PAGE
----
US4325210A (en) * 1980-12-18 1982-04-20 J. I. Case Company Idler sheave assembly
US4573952A (en) * 1983-02-10 1986-03-04 Dr. Ing. H.C.F. Porsche A.G. Tensioning device with a control mechanism for the tension of a belt
US4629014A (en) * 1984-02-24 1986-12-16 O.T.C. A/S Derrick
US6651413B2 (en) 2001-07-02 2003-11-25 Exmark Manufacturing Company, Incorporated Multiple belt mule drive apparatus and systems/vehicles using same

Citations (2)

* Cited by examiner, † Cited by third party
Publication number Priority date Publication date Assignee Title
FR1243575A (en) * 1958-11-22 1960-10-14 Apparatus for use changes in tension of a belt, chain, rope or strip of material more or less flexible
US3380313A (en) * 1966-03-04 1968-04-30 Case Co J I Reel drive mechanism

Patent Citations (2)

* Cited by examiner, † Cited by third party
Publication number Priority date Publication date Assignee Title
FR1243575A (en) * 1958-11-22 1960-10-14 Apparatus for use changes in tension of a belt, chain, rope or strip of material more or less flexible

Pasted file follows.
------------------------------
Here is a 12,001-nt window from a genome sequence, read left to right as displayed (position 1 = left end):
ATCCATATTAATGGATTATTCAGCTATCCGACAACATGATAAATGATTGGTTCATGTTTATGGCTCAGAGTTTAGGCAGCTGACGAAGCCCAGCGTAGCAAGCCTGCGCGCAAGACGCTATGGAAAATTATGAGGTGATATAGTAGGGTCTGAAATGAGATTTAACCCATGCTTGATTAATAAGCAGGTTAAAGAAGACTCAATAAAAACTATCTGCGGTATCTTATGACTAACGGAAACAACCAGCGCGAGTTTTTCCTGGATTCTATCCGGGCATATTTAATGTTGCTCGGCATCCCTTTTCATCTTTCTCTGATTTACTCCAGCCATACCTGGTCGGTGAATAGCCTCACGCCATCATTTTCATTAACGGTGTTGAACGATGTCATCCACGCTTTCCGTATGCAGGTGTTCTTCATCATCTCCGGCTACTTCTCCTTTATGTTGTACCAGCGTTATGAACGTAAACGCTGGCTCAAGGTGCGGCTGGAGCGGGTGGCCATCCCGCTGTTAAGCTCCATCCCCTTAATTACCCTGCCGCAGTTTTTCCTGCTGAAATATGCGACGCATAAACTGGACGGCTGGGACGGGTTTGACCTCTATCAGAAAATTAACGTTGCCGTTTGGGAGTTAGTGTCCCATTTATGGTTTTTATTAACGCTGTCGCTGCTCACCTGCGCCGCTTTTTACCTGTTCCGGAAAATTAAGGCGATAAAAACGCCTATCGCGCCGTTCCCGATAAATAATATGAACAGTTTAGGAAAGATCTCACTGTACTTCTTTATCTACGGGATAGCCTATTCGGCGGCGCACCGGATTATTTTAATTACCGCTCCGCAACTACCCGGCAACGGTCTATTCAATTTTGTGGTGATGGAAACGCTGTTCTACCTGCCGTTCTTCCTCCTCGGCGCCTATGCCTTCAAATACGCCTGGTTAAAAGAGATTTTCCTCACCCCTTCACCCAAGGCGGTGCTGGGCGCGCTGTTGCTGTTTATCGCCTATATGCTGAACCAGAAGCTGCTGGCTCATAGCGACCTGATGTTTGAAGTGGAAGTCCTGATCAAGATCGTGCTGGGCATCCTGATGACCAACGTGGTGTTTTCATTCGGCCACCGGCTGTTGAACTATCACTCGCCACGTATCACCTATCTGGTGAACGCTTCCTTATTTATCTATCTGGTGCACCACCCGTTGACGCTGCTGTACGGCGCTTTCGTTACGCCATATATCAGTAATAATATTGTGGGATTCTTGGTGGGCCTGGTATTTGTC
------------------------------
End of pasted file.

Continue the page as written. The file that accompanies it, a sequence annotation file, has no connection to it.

US3380313A (en) * 1966-03-04 1968-04-30 Case Co J I Reel drive mechanism

Cited By (5)

* Cited by examiner, † Cited by third party
Publication number Priority date Publication date Assignee Title
US3919893A (en) * 1974-07-12 1975-11-18 Int Harvester Co Mule driver idler lockout device
US4325210A (en) * 1980-12-18 1982-04-20 J. I. Case Company Idler sheave assembly
US4573952A (en) * 1983-02-10 1986-03-04 Dr. Ing. H.C.F. Porsche A.G. Tensioning device with a control mechanism for the tension of a belt
US4629014A (en) * 1984-02-24 1986-12-16 O.T.C. A/S Derrick
US6651413B2 (en) 2001-07-02 2003-11-25 Exmark Manufacturing Company, Incorporated Multiple belt mule drive apparatus and systems/vehicles using same